School Cert. no more minimum qualification for president, governors – Senate

March 12, 2020
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Nigerian Senate

Nigeria’s Senate on Thursday approved Higher National Diploma, HND, and its equivalent as the minimum qualification for anyone aspiring for the president and state governors.

The lawmakers abolished school certificate as minimum qualification for the office of the presidency and state governors.

The bill to that effect had already scaled second reading at the Upper Chamber.

Senator Isfifanus Gyang from Plateau State sponsored the bill, which will shape landscape of the political system in the country.

The bill seeks to alter the Constitution of the Federal Republic of Nigeria to provide for the amendment of Sections 65 (2) (a), and 131 (d).

It will also amend Section 106 (c) and Section 177 (d) on minimum education qualification for those seeking election into the State Assembly, Governor, National Assembly and office of the President.

The bill seeks the alteration of section 65 (2) (a) of the Constitution which deals with the qualifications for intending members of the National Assembly, the PUNCH reports.

The bill sought to correct a portion of the constitution, which reads, “A person shall be qualified for election under subsection (1) of this section if he has been educated up to at least School Certificate level or its equivalent.”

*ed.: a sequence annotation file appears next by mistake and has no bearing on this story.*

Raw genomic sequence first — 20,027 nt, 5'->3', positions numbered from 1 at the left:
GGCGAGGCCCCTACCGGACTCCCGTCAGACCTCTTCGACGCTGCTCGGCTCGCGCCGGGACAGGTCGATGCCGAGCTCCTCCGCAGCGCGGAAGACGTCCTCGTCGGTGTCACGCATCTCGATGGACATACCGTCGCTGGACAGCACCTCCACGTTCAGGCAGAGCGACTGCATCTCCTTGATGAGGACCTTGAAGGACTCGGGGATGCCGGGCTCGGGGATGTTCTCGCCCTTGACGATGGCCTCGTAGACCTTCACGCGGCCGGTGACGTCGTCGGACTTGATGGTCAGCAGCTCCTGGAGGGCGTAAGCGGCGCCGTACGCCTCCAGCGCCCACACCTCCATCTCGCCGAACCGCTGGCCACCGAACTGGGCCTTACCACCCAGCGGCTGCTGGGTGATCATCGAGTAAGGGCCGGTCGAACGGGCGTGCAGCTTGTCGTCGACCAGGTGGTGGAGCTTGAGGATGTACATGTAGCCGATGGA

Section 65 (2) (a) has now been rephrased to read “if he has been educated to at least a National Diploma level or its equivalent.”

The bill also sought the alteration of Section 131 (d) which deals with minimum requirements for anyone running for the office of the governor.

The current Section of the Constitution states that the person must have “been educated up to at least School Certificate level or its equivalent”.

Section 131 (d) is now rephrased to read, “He has been educated up to at least HND level or’ its equivalent.”

For House of Assembly, the bill seeks the alteration of section 106 (c) of the Constitution.

According to the existing law, anyone aspiring to be a member of the House of Assembly must have “been educated up to at least the School Certificate level or its equivalent”.

But Section 106 (c) is now rephrased to read, “If he has been educated up to National diploma level or its equivalent.”

The bill seeks the alteration of section 177 (d) of the Constitution for governors.

As it is currently, the Section states that the person must have “been educated up to at least School Certificate level or its equivalent”.

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